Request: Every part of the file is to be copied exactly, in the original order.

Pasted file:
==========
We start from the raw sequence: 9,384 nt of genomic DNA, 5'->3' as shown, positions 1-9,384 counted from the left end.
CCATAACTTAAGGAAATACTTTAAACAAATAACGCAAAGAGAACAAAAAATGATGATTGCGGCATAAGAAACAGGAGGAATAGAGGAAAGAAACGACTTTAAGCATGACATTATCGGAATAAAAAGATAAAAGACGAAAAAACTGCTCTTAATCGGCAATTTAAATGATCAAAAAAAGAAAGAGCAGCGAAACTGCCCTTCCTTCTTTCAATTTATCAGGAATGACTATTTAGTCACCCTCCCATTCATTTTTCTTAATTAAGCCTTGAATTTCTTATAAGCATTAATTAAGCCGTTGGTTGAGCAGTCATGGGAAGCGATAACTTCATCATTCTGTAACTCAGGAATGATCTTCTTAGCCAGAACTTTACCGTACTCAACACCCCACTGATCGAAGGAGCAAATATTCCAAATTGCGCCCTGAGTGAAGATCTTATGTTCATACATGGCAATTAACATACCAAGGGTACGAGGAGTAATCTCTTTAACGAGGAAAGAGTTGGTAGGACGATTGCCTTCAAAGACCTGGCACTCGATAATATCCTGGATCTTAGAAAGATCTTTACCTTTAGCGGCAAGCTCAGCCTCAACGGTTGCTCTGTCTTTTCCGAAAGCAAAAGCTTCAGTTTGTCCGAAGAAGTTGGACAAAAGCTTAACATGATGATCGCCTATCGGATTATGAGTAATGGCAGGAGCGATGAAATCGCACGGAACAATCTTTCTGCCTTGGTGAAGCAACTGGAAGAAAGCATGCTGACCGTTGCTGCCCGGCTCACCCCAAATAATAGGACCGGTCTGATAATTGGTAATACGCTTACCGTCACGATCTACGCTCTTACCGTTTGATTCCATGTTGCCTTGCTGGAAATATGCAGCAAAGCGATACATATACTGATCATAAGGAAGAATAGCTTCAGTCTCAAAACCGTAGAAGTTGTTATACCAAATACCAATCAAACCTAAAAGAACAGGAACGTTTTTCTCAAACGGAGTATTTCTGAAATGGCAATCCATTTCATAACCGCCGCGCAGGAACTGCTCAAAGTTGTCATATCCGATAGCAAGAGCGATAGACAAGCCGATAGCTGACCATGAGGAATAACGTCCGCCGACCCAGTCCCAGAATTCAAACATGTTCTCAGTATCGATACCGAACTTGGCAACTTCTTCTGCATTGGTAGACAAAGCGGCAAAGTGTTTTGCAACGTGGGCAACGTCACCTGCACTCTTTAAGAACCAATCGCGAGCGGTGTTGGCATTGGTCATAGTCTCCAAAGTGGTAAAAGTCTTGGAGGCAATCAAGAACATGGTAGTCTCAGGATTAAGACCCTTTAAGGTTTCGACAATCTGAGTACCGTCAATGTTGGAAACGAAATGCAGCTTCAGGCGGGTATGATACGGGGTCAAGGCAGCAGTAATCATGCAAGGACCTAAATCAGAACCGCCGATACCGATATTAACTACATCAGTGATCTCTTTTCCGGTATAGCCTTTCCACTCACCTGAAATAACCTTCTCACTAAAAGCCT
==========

We start from the raw sequence: 9,384 nt of genomic DNA, 5'->3' as shown, positions 1-9,384 counted from the left end.
CCATAACTTAAGGAAATACTTTAAACAAATAACGCAAAGAGAACAAAAAATGATGATTGCGGCATAAGAAACAGGAGGAATAGAGGAAAGAAACGACTTTAAGCATGACATTATCGGAATAAAAAGATAAAAGACGAAAAAACTGCTCTTAATCGGCAATTTAAATGATCAAAAAAAGAAAGAGCAGCGAAACTGCCCTTCCTTCTTTCAATTTATCAGGAATGACTATTTAGTCACCCTCCCATTCATTTTTCTTAATTAAGCCTTGAATTTCTTATAAGCATTAATTAAGCCGTTGGTTGAGCAGTCATGGGAAGCGATAACTTCATCATTCTGTAACTCAGGAATGATCTTCTTAGCCAGAACTTTACCGTACTCAACACCCCACTGATCGAAGGAGCAAATATTCCAAATTGCGCCCTGAGTGAAGATCTTATGTTCATACATGGCAATTAACATACCAAGGGTACGAGGAGTAATCTCTTTAACGAGGAAAGAGTTGGTAGGACGATTGCCTTCAAAGACCTGGCACTCGATAATATCCTGGATCTTAGAAAGATCTTTACCTTTAGCGGCAAGCTCAGCCTCAACGGTTGCTCTGTCTTTTCCGAAAGCAAAAGCTTCAGTTTGTCCGAAGAAGTTGGACAAAAGCTTAACATGATGATCGCCTATCGGATTATGAGTAATGGCAGGAGCGATGAAATCGCACGGAACAATCTTTCTGCCTTGGTGAAGCAACTGGAAGAAAGCATGCTGACCGTTGCTGCCCGGCTCACCCCAAATAATAGGACCGGTCTGATAATTGGTAATACGCTTACCGTCACGATCTACGCTCTTACCGTTTGATTCCATGTTGCCTTGCTGGAAATATGCAGCAAAGCGATACATATACTGATCATAAGGAAGAATAGCTTCAGTCTCAAAACCGTAGAAGTTGTTATACCAAATACCAATCAAACCTAAAAGAACAGGAACGTTTTTCTCAAACGGAGTATTTCTGAAATGGCAATCCATTTCATAACCGCCGCGCAGGAACTGCTCAAAGTTGTCATATCCGATAGCAAGAGCGATAGACAAGCCGATAGCTGACCATGAGGAATAACGTCCGCCGACCCAGTCCCAGAATTCAAACATGTTCTCAGTATCGATACCGAACTTGGCAACTTCTTCTGCATTGGTAGACAAAGCGGCAAAGTGTTTTGCAACGTGGGCAACGTCACCTGCACTCTTTAAGAACCAATCGCGAGCGGTGTTGGCATTGGTCATAGTCTCCAAAGTGGTAAAAGTCTTGGAGGCAATCAAGAACATGGTAGTCTCAGGATTAAGACCCTTTAAGGTTTCGACAATCTGAGTACCGTCAATGTTGGAAACGAAATGCAGCTTCAGGCGGGTATGATACGGGGTCAAGGCAGCAGTAATCATGCAAGGACCTAAATCAGAACCGCCGATACCGATATTAACTACATCAGTGATCTCTTTTCCGGTATAGCCTTTCCACTCACCTGAAATAACCTTCTCACTAAAAGCCT